Because Flores came to the U.S. on a fiancé visa, her primary barrier to employment was getting the proper documentation.
ICDA provided rent for the room in Bellevue while Flores was waiting for her papers, and they got her a bus pass, food stamps and gift cards for necessities.
Soon, Flores had a job and started saving money.
But she struggled with the emotional trauma of her abuse. She became suicidal and quit her job after a supervisor verbally harassed her. She didn’t contact Gaviola for a month, ashamed of what she saw as personal failure. By the time she asked for help, she was facing eviction.
“I wanted to save myself, but I didn’t know how, and I didn’t trust people,” Flores said. “I thought they were going to turn their backs and say ‘We already helped you.’ I was wrong.”
With back payments and rental assistance, Gaviola kept Flores from eviction, negotiated with managers to get her job back — away from the employee who had harassed her — and connected her to mental health counseling.
Flores saw the roof over her head as a part of her mental health treatment. It was only in that safety that she could get a good night’s sleep and have the time to pray, mediate and think about what was next in her life.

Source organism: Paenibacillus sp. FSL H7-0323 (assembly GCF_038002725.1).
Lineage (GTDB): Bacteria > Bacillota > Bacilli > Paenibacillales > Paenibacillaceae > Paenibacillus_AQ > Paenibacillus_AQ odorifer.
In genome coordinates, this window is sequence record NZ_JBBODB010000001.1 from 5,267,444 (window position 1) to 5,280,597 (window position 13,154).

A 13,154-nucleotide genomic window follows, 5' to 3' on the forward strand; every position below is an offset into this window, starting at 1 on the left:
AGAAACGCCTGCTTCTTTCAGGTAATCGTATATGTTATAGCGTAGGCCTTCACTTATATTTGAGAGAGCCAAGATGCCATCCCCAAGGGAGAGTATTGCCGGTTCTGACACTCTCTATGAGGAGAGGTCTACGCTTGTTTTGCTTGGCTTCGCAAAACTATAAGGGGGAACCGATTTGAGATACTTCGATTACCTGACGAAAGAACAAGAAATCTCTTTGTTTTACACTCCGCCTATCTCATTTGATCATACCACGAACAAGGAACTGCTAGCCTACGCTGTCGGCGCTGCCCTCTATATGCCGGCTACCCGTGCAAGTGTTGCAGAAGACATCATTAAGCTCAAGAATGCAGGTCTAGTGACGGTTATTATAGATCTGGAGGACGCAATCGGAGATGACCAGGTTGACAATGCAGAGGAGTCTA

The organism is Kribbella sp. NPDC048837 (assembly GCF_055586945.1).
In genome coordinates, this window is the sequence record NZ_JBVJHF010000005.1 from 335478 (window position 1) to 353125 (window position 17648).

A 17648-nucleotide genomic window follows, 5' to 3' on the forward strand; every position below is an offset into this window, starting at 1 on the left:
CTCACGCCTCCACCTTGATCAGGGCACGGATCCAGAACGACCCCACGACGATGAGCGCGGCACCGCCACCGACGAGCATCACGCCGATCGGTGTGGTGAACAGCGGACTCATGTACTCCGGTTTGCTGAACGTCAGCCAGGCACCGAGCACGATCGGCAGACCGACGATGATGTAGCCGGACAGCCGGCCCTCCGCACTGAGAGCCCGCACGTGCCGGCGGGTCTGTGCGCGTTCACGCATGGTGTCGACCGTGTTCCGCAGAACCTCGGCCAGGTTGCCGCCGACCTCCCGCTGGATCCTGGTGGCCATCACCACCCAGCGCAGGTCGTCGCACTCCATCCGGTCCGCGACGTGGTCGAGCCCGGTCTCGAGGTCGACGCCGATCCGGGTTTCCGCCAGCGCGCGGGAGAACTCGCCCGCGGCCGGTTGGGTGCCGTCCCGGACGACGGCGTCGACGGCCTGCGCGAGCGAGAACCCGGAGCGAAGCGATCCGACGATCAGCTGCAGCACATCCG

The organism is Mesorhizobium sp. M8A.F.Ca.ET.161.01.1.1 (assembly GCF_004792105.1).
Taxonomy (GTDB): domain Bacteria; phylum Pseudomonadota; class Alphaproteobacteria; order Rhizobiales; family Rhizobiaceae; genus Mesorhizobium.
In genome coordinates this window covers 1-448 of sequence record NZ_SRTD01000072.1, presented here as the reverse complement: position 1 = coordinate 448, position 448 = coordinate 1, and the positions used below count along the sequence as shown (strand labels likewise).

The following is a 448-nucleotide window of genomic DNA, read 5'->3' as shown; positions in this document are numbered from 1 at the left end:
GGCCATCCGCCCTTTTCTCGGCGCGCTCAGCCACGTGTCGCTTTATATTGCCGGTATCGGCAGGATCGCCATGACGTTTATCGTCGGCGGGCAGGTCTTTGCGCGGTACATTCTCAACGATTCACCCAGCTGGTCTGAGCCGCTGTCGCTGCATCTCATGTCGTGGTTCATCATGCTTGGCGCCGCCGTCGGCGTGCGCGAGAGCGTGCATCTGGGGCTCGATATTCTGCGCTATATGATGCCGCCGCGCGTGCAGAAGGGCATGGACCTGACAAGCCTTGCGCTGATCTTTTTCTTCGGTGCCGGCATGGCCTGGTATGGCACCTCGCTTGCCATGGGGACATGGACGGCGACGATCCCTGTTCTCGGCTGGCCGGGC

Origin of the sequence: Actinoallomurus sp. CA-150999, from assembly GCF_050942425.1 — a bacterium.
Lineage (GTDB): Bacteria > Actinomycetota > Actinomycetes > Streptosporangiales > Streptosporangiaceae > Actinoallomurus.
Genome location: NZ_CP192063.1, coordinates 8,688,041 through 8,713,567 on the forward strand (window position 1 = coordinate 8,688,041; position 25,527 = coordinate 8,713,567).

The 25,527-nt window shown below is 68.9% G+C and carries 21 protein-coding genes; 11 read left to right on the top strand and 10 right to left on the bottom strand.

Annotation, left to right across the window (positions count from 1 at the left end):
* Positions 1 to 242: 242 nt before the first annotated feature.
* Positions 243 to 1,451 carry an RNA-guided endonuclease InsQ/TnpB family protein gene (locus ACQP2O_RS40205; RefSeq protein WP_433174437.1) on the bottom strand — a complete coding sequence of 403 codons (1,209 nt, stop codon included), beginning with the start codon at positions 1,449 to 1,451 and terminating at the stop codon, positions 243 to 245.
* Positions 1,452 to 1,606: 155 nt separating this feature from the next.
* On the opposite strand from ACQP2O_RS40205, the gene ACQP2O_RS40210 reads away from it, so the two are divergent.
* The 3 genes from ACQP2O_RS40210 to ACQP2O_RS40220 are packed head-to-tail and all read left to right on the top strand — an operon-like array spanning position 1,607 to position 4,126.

“You can plan things out,” she said, “and then you can move on to bigger things. If I were a millionaire right now, I would just give everyone a house.”
For Gaviola, being able to address a client’s exact needs was empowering.
“I felt like a super woman — a super caseworker,” she said. “The moment a client would come in here and tell me their circumstances, I would say ‘OK, we can help you.’”
After participating in DVHF, Gaviola said she hopes the future of domestic violence and housing assistance lies in flexible funding.
“I wish there were more because the way it is right now, programs are siloed,” Gaviola said. “There are these specific funds where we say ‘we’ll be able to help you with this, but not this. This, but not this.’”
The next phase of DVHF will launch first in the South-Central region of Washington and later in King County. It will include an in-depth research component and will focus on the regional level, fostering collaboration among agencies and scaling up the approach.
Today, Flores is working and attending school for social services full-time, a field inspired by the help she got at ICDA
“The fact [is] that I know what it feels like to be depressed, to be alone, to be abandoned; I want to give back to the community, to people, to others who are suffering,” she said. “They found resources for me, and that is why I will never quit and never stop fulfilling my dreams. I was lucky. I want to stay lucky.”
She tries not to think about her darker days, though the death threats from her abuser can still echo in her mind.
If anything, she thinks about that room with the king-sized bed and the pink sheets, where she took what seemed like her first full breath since moving to the U.S.
“It was so good to be able to feel like I’m a survivor, not a victim. I feel like I’ve been through the biggest war in life, and I came out being a hero, or at least a survivor. I was alive. I got to sleep in a big bed, in the heat.”